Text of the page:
“A passport belonging to Mr Joseph H Doe of Waterless Village st Joseph has been found and may be collected at District A police Station.
    Bring identification when collecting same… ”

    LOL ha ha ha
    Will you accept a passport sir…?

  23. Lol…All fun aside, the politicians need to step off those high, high pedestals they build for themselves, aftrt being elected and engage their pay masters, the people, about everything and as often as possible…….they are out of touch.

    Ask anyone, except yardfowls, on the island about politicians, outside of their work setting and the reaction is “STEUPSS”. That does not sound like love to me.

  24. LOL @ Sargeant
    Just name your weapons… 🙂

    Re those old posts…
    Bushie has a way of delving into things (including such as blogs and Gravatars) so as to fully understand the picture from all sides …BEFORE diving in….

    …an old habit.

  25. Jeff Cumberbatch January 17, 2016 at 3:11 PM #

    My thinking is that each change will be a stand alone,everything garnering in excess of 60% of the vote will form the new constitution and anything under that,the status quo will remain.The percentage can be adjusted either way.

    We will never please everybody but as you know about the wishes of the majority and the protection of the minority must remain in place.

  26. Jeff;

    My understanding from your 2 articles and from the discussion so far on BU is that Barbados is already a de Facto Republic if not a de Jure one and therefore the change to a true Republican status is really one that might be of genuine bread and butter importance only to some persons with an academic interest in what may be primarily an esoteric concept or to persons or institutions that might stand to gain in some way from the projected change.

    As I also understand it, the Hon Prime Minister framed the idea of the New Republic in terms of cutting the last official ties to the Queen of England as our titular sovereign, no more or no less.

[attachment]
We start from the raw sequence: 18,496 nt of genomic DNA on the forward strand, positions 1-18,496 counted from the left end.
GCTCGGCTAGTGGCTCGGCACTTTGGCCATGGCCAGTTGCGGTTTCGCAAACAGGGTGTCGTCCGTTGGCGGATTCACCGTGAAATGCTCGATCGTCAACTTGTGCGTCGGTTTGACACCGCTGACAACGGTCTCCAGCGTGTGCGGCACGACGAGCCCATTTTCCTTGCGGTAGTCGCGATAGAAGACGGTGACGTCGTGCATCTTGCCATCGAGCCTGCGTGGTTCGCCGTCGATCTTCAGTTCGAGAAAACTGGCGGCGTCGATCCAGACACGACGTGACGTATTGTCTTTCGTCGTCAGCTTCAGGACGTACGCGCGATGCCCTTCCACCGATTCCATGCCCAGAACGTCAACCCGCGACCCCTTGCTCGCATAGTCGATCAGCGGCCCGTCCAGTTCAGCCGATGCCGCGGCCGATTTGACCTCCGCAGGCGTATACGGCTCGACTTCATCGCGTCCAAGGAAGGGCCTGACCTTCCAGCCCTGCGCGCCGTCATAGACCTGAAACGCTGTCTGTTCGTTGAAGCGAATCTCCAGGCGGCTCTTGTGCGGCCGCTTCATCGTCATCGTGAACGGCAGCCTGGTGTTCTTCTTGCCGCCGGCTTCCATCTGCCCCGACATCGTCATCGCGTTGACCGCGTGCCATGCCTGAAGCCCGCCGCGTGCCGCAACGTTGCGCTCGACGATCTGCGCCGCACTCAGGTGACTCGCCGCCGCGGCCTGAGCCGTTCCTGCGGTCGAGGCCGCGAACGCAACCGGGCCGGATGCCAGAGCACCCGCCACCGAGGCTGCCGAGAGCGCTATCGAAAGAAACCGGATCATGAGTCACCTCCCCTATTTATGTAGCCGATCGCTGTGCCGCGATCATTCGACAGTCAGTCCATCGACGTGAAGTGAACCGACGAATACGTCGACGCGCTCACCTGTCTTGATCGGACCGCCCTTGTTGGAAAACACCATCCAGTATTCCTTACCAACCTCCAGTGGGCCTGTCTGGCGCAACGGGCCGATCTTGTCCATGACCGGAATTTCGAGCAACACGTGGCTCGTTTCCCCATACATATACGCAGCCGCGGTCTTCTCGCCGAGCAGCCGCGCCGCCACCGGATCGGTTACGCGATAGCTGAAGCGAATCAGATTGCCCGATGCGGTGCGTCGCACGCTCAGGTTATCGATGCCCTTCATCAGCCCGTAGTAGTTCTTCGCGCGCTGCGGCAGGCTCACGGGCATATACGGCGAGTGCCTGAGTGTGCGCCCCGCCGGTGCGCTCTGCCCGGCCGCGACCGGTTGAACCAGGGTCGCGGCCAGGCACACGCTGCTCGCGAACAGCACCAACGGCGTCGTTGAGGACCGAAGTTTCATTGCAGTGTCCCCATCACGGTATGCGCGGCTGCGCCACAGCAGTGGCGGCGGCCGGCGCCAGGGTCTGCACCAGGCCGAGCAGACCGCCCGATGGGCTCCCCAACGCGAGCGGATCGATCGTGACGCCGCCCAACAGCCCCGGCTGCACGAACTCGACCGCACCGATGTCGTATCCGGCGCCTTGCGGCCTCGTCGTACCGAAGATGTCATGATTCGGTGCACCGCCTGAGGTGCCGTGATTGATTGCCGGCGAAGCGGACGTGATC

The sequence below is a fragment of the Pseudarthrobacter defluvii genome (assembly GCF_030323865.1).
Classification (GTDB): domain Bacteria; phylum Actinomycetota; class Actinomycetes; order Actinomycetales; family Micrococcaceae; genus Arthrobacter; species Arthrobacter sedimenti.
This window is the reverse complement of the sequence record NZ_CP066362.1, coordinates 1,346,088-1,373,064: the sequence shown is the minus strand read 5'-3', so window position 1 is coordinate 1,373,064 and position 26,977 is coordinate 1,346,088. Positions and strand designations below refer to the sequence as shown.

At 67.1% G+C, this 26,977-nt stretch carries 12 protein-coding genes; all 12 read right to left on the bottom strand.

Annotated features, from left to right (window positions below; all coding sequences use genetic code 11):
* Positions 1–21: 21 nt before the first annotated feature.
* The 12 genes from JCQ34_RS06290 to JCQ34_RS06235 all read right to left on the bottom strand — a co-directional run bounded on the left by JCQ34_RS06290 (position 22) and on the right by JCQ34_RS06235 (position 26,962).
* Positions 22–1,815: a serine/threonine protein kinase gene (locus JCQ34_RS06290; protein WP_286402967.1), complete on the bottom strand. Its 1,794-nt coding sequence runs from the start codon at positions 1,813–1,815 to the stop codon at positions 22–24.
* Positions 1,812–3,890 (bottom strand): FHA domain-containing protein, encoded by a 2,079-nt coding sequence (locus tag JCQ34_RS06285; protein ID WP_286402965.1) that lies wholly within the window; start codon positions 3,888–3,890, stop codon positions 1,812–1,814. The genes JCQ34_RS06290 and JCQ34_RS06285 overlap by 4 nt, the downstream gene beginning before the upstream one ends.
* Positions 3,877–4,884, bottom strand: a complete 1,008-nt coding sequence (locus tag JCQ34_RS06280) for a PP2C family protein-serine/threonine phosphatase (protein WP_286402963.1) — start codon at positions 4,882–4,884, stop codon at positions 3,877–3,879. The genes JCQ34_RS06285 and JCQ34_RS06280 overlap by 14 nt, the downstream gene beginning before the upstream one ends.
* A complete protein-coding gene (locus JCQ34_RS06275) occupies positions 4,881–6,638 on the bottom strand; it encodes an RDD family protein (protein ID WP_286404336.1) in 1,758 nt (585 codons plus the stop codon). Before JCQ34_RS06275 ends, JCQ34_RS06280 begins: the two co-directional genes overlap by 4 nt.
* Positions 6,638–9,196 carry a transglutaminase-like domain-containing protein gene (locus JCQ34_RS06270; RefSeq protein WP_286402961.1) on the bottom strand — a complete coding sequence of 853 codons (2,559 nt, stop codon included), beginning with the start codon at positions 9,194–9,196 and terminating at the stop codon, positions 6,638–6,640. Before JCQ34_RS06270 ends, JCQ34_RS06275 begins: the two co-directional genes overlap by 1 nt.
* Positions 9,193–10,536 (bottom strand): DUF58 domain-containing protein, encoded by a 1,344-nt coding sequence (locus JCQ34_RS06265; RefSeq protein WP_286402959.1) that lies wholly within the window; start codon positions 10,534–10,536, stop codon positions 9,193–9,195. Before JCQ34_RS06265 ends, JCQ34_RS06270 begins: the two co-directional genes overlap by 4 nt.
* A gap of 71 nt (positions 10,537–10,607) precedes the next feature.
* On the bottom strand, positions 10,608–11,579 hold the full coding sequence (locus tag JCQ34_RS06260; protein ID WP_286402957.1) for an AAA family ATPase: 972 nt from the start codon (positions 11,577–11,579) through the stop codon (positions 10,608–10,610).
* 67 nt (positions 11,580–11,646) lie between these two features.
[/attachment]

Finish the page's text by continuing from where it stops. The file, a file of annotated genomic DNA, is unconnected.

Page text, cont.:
The major question that therefore might need to be asked in a referendum is simply:-

    Should Barbados sever its ties with the British Monarchy? [ Yes ] [ No ].

    My understanding of your writing on this matter suggests that it might be your considered legal opinion that it is not necessary for a referendum to be held to justify the implementation of the type of Republican status that is apparently envisaged by Mr. Stuart.

    However, I suspect that there is a sizable body of opinion in Barbados that might consider that it is necessary that that view be put to the people as the matter transcends mere legalisms. Putting the question of removing the queen to the electorate in the manifestos of the competing parties might be the best way of getting some input in this matter but if there is an urgency to have that feedback before then I would suggest that, at the minimum, a tightly managed national survey be carried out with one question only being asked.

    Should a referendum be held to determine if Barbados should or should not become a de Jure Republic? [ Yes ] [ No ].

    Letting only the political class have a say in this question seems to me to be a prescription for unwonted future problems even if it might be within the law.

  27. Where does the constitutional law say that the political class does not have to interact with the electorate and tell them anything. Is there a dictatorship agreement or document no one knows about. I would love to see that law…..maybe Jeff can tell us about it.